Many Books Have Faced Challenges

Banned Books Week Takes Place at the End of Sept.

Fire Away: Respecting everyone’s opinion and feelings is the main push for both banning books as well as Banned Books Week. “I want to have books you want to read,” Bulgrin said. “I also have to think about the school library as a school library and where that line is.” (Ava Fuller)

Banned Books Week is held every year in the last week of September, and it recognizes literature from different genres that have been challenged due to the content offered on the pages. According to the Banned Books Week website, the week was created to celebrate the “shared support of the freedom to seek and to express ideas, even those some consider unorthodox or unpopular.” It brings the “book community” together such as librarians, journalists, publishers, booksellers and, most importantly, readers.

“Banned Books Week was started by the American Library Association in order to just call attention to the fact that books were being challenged or banned for many different reasons in schools and public libraries,” said GHS librarian Mrs. Kari Bulgrin. “When it first started, in the 60s and 70s, it was more classics like ‘The Catcher and the Rye.’ Graphic novels were challenged for a while when they first came out, because now you’re visually seeing some content people are not okay with. And two graphic novels I can think of are ‘Maus’ and ‘Persepolis.’”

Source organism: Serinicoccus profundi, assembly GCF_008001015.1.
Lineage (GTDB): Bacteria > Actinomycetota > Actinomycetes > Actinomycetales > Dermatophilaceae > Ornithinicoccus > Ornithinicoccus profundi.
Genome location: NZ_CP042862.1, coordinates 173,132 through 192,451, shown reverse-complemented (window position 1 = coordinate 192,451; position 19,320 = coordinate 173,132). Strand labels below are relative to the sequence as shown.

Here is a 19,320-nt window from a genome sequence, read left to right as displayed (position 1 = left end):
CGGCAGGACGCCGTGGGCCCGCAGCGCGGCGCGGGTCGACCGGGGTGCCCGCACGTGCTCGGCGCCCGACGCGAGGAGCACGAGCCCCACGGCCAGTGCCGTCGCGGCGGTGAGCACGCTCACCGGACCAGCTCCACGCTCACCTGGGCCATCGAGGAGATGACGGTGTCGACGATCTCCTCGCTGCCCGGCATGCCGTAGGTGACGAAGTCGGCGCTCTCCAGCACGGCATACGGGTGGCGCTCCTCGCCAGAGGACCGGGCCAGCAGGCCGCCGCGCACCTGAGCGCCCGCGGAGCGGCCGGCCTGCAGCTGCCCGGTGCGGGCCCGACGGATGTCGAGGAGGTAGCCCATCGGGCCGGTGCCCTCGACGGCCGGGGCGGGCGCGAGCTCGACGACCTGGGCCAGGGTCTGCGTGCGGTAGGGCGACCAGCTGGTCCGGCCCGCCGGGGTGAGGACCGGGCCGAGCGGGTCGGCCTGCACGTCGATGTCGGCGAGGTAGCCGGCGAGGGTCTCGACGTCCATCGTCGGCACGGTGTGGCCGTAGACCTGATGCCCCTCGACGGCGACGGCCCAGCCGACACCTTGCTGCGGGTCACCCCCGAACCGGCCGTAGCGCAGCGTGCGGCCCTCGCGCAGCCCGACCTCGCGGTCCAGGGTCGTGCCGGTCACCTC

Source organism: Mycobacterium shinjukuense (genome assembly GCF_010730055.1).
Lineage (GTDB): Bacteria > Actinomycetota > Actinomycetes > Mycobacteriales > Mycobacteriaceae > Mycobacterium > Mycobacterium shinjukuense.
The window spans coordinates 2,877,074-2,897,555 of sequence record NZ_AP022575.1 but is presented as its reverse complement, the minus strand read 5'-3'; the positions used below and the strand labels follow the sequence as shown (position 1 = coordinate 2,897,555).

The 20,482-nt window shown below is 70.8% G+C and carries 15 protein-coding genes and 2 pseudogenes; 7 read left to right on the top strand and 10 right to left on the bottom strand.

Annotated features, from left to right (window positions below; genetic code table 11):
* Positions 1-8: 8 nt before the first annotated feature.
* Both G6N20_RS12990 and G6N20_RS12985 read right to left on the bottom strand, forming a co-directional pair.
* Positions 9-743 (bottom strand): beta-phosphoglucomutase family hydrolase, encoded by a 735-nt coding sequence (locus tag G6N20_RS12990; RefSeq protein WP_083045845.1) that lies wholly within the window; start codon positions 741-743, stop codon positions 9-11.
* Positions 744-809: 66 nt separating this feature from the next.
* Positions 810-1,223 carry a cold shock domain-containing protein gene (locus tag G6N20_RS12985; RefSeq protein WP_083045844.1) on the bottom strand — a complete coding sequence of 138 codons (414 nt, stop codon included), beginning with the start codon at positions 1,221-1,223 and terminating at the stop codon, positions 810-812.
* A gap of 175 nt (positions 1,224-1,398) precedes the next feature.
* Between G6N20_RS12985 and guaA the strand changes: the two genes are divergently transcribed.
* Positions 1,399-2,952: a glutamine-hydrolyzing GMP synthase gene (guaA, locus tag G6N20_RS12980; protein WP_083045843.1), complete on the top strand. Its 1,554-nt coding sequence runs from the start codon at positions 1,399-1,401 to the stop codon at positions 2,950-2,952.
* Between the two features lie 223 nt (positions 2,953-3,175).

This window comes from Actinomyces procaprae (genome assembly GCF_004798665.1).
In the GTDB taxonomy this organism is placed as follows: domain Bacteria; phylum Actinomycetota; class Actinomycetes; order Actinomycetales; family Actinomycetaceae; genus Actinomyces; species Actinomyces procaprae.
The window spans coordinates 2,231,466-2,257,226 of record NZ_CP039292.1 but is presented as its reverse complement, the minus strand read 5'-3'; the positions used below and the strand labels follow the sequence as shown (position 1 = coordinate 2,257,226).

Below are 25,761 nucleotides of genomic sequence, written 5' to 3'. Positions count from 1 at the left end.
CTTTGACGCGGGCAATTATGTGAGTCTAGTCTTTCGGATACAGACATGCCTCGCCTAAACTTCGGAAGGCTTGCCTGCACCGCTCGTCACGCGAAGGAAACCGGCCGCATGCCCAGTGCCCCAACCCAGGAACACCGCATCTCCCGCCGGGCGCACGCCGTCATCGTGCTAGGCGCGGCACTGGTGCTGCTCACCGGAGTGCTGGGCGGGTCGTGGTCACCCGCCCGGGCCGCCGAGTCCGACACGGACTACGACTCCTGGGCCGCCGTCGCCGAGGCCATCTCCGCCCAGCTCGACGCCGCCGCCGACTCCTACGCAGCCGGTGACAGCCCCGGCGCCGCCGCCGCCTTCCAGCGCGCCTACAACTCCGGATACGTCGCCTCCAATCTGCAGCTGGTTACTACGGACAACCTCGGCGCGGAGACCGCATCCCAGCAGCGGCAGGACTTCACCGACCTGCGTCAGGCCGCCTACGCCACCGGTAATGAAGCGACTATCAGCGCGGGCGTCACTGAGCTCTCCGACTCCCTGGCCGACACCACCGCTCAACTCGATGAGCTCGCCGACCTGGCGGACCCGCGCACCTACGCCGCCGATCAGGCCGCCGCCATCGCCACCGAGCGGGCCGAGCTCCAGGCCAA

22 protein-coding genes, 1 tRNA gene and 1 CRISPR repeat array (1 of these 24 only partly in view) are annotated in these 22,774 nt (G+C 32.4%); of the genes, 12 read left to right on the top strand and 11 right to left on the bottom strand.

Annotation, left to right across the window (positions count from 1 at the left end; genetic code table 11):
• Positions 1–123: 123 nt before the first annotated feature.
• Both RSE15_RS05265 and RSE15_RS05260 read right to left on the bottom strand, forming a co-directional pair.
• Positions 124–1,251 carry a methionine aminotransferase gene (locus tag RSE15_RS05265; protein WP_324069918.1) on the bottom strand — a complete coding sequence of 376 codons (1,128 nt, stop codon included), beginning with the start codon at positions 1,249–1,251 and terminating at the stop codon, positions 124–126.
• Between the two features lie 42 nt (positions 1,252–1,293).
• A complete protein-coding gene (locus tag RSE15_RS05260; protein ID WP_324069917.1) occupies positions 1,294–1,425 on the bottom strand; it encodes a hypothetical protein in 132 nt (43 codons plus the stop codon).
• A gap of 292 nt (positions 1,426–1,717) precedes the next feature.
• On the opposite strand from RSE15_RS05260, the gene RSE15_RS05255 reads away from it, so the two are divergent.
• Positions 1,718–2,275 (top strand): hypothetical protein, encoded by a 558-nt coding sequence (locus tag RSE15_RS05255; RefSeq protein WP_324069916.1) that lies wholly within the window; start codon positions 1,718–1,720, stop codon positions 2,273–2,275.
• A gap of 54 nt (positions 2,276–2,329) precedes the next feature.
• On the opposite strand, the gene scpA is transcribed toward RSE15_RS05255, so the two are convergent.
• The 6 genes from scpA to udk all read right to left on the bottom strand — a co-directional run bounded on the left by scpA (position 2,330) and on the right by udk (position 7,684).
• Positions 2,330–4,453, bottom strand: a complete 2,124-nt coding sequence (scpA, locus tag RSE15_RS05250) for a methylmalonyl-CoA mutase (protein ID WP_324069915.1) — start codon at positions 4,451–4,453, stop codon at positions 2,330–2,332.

Rising From the Ashes: Advocating for the right to learn and read about the harder topics is a major goal of Banned Books Week. “I love to celebrate it because I think it’s important for students to know that books are being challenged and banned that people don’t think are appropriate,” Bulgrin said. “I think students should have the freedom to read stories that they might see themselves in.” (Ava Fuller)

From July 2021 through this past March, 2,899 schools have had challenges, restrictions, and bans on books, according to Education Week. Although this number may seem high, this week offers a chance for people of all ages to express their opinions about how they feel about each piece of literature or different genres.

“Banned Books Week, for me, as an English teacher, means that students are exposed to books that they might otherwise not have the opportunity to read or have the knowledge of,” Miss Brooke Berube said. “It also means that we get to introduce them to literature, ideas and concepts that maybe they don’t naturally get to see at school on a day-to-day basis.”

Banned Books Week brings the book community together from students to librarians and even all the way over to journalists who express their feelings about different pieces of literature that have been challenged or banned.